Second-period a tale of opposite halves

    Once again that second-period dip in Bruins’ play came back to bite them in the first 10 minutes. Despite outshooting Florida for half the period, Jaromir Jagr, (with a real gray beard) knotted the game at 1-1 when he put a 15-foot wrist shot from the slot cleanly by Rask at 9:44. It was the ageless wonder’s fifth of the season at 44 years young.

    At 14:40, Krejci went off for hooking; Florida went on its second man-advantage of the game, but Boston killed that off.

    Two minutes later at 16:37 – and after a whirling-dervish display by Brad Marchand – David Pastrnak took a short feed from Marchand and beat Luongo to put Boston back up by the one.

    “He’s been finding those areas again and with his finish, his hands, his confidence,” David Backes said about Pastrnak. “I wouldn’t want to be a goalie in there.”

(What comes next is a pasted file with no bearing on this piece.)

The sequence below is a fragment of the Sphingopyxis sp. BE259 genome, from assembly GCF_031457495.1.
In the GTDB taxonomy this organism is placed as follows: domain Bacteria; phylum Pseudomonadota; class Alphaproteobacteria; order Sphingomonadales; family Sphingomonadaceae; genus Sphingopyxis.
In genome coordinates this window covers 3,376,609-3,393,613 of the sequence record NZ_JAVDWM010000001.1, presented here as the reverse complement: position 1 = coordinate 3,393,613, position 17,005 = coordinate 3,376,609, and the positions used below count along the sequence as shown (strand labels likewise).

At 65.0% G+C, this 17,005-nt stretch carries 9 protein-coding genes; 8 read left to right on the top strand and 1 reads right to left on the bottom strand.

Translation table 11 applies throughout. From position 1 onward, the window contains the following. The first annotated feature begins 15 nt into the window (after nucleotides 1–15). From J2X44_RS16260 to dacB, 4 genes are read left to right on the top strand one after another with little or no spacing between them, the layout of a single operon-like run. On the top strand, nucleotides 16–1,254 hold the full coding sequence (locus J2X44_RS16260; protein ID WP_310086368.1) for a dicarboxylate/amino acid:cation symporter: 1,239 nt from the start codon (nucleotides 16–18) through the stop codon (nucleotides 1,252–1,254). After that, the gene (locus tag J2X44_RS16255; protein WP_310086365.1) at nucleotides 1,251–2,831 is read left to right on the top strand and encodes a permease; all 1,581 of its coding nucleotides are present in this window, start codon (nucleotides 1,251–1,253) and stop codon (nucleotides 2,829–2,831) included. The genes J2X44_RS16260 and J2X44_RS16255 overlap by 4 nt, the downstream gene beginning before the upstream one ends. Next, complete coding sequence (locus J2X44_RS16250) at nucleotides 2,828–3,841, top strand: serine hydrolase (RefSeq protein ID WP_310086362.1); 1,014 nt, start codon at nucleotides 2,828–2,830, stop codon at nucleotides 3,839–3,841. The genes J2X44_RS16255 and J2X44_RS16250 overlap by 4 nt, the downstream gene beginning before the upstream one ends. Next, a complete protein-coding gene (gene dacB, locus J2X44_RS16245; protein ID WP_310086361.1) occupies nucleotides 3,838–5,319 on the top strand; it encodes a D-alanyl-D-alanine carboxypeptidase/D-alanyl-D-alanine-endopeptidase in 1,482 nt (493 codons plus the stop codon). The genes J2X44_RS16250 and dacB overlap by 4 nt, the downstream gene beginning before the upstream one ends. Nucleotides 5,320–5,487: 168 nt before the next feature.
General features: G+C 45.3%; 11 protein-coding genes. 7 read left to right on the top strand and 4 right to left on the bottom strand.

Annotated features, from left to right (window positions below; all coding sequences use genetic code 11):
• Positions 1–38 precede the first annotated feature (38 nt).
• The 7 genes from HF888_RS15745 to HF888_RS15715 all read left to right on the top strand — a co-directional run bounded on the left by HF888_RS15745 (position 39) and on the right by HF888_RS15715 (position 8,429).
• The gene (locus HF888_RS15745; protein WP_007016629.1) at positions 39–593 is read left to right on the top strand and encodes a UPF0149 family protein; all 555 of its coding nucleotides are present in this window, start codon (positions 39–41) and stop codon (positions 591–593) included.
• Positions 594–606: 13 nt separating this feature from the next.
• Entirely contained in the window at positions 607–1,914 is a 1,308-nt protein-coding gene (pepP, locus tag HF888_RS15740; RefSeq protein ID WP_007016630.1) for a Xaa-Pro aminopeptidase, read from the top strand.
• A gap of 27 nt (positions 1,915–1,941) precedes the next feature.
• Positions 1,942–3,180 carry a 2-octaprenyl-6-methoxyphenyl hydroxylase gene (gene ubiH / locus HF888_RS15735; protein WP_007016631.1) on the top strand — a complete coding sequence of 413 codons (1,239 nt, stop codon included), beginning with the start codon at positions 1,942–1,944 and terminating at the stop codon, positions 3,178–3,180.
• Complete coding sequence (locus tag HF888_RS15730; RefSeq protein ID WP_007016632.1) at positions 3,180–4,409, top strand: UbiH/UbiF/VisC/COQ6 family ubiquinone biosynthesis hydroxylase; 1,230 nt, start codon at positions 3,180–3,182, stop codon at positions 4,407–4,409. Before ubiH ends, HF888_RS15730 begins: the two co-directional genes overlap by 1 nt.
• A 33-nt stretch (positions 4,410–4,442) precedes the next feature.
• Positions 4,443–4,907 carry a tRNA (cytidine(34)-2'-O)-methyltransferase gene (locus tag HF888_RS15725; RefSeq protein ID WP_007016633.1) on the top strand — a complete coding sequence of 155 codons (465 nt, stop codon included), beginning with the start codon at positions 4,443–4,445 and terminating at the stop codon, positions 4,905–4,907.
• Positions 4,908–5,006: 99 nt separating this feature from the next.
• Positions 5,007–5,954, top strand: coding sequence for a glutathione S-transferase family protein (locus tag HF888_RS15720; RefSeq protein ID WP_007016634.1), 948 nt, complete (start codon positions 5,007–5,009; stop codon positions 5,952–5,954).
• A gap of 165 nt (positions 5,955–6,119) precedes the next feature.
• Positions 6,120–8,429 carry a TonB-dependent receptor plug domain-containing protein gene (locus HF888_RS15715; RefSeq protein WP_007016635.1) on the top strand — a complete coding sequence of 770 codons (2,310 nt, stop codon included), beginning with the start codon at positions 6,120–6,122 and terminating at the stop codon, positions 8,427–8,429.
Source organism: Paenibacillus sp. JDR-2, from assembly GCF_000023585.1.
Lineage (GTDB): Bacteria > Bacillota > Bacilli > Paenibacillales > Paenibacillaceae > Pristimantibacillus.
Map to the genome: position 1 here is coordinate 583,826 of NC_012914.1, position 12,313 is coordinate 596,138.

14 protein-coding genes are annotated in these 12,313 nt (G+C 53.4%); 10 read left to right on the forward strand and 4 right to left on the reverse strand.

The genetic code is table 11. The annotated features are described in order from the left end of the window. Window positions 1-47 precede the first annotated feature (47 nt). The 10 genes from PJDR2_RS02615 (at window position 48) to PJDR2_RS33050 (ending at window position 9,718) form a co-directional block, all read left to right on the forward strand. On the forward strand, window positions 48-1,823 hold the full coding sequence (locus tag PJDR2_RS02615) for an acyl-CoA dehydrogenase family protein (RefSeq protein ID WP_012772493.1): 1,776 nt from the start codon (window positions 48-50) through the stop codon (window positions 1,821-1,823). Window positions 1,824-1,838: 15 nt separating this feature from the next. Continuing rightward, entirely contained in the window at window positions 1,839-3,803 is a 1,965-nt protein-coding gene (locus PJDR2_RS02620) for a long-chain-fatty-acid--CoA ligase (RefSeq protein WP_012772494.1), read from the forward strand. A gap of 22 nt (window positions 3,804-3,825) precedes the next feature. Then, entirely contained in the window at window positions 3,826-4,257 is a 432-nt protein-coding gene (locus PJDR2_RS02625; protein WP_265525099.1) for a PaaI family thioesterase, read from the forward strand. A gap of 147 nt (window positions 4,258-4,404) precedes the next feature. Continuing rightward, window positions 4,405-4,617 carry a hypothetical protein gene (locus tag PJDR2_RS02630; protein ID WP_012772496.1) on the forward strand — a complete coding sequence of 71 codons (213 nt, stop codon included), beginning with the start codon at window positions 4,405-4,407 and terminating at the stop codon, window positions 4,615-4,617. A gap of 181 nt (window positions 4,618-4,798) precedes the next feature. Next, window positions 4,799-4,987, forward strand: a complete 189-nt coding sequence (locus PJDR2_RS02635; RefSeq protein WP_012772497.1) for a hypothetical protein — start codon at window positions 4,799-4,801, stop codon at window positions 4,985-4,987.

Pastrnak was tied for third in the NHL in goals with 13 in just 20 games. His 14th kept the 20-year-old behind only Penguins’ forward Sidney Crosby in goals per game; Pastrnak’s plus-16 rating is fourth best in the NHL.

    “He’s been probably, not arguably, but I think he’s been our best forward since the beginning of the year,” Julien said postgame. “I think he’s just coming into his own and it’s not what he was told not to do before and what he can do now. It’s more about him growing into the player that I think everybody anticipated him to be.”

    The Bruins were 11-0-0 this season when leading after 40 minutes.

    Make than an even dozen – but not until some OT heroics

    At 7:54, Patrice Bergeron made an errant outlet pass in his own end – and onto the stick of the Panthers’ best player, Aleksander Barkov. He promptly whistled a 15-footer top shelf past Rask’s glove.

    At 2-2, Ryan Spooner took a pass off the wall, sending a knuckler Luongo’s way – with guess who perched and screening at the edge of the crease. None other than David Backes who tipped home his seventh at 13:08 for the 3-2 lead.